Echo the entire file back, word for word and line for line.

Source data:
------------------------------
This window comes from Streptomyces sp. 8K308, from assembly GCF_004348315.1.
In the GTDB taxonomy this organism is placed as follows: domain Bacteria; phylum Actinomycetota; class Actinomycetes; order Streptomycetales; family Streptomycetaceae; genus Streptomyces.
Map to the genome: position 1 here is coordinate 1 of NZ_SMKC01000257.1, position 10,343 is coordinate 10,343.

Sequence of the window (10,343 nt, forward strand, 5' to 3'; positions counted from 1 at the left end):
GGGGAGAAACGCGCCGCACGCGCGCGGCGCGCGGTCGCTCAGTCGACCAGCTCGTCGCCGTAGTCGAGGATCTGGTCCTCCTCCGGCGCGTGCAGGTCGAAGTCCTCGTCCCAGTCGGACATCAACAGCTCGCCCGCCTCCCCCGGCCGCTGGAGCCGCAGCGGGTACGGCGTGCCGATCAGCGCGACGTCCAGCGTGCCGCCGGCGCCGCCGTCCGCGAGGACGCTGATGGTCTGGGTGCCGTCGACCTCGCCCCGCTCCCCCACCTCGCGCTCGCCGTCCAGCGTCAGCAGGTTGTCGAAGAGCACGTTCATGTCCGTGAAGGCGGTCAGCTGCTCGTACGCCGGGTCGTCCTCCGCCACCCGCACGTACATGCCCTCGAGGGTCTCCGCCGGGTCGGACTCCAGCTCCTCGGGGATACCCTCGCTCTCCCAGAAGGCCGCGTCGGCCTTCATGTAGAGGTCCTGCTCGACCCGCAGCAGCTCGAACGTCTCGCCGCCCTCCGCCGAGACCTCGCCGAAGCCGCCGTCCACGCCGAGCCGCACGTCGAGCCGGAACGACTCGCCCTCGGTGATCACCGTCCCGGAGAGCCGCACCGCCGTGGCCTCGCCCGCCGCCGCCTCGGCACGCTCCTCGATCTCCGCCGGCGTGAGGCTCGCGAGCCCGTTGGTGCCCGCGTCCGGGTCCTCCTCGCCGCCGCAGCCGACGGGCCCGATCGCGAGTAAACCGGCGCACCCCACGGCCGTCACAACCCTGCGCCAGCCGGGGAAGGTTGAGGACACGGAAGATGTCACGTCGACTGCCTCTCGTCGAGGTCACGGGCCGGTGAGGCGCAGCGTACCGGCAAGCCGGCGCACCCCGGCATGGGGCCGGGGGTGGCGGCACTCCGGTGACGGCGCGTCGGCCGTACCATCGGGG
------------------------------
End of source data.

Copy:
This window comes from Streptomyces sp. 8K308, from assembly GCF_004348315.1.
In the GTDB taxonomy this organism is placed as follows: domain Bacteria; phylum Actinomycetota; class Actinomycetes; order Streptomycetales; family Streptomycetaceae; genus Streptomyces.
Map to the genome: position 1 here is coordinate 1 of NZ_SMKC01000257.1, position 10,343 is coordinate 10,343.

Sequence of the window (10,343 nt, forward strand, 5' to 3'; positions counted from 1 at the left end):
GGGGAGAAACGCGCCGCACGCGCGCGGCGCGCGGTCGCTCAGTCGACCAGCTCGTCGCCGTAGTCGAGGATCTGGTCCTCCTCCGGCGCGTGCAGGTCGAAGTCCTCGTCCCAGTCGGACATCAACAGCTCGCCCGCCTCCCCCGGCCGCTGGAGCCGCAGCGGGTACGGCGTGCCGATCAGCGCGACGTCCAGCGTGCCGCCGGCGCCGCCGTCCGCGAGGACGCTGATGGTCTGGGTGCCGTCGACCTCGCCCCGCTCCCCCACCTCGCGCTCGCCGTCCAGCGTCAGCAGGTTGTCGAAGAGCACGTTCATGTCCGTGAAGGCGGTCAGCTGCTCGTACGCCGGGTCGTCCTCCGCCACCCGCACGTACATGCCCTCGAGGGTCTCCGCCGGGTCGGACTCCAGCTCCTCGGGGATACCCTCGCTCTCCCAGAAGGCCGCGTCGGCCTTCATGTAGAGGTCCTGCTCGACCCGCAGCAGCTCGAACGTCTCGCCGCCCTCCGCCGAGACCTCGCCGAAGCCGCCGTCCACGCCGAGCCGCACGTCGAGCCGGAACGACTCGCCCTCGGTGATCACCGTCCCGGAGAGCCGCACCGCCGTGGCCTCGCCCGCCGCCGCCTCGGCACGCTCCTCGATCTCCGCCGGCGTGAGGCTCGCGAGCCCGTTGGTGCCCGCGTCCGGGTCCTCCTCGCCGCCGCAGCCGACGGGCCCGATCGCGAGTAAACCGGCGCACCCCACGGCCGTCACAACCCTGCGCCAGCCGGGGAAGGTTGAGGACACGGAAGATGTCACGTCGACTGCCTCTCGTCGAGGTCACGGGCCGGTGAGGCGCAGCGTACCGGCAAGCCGGCGCACCCCGGCATGGGGCCGGGGGTGGCGGCACTCCGGTGACGGCGCGTCGGCCGTACCATCGGGG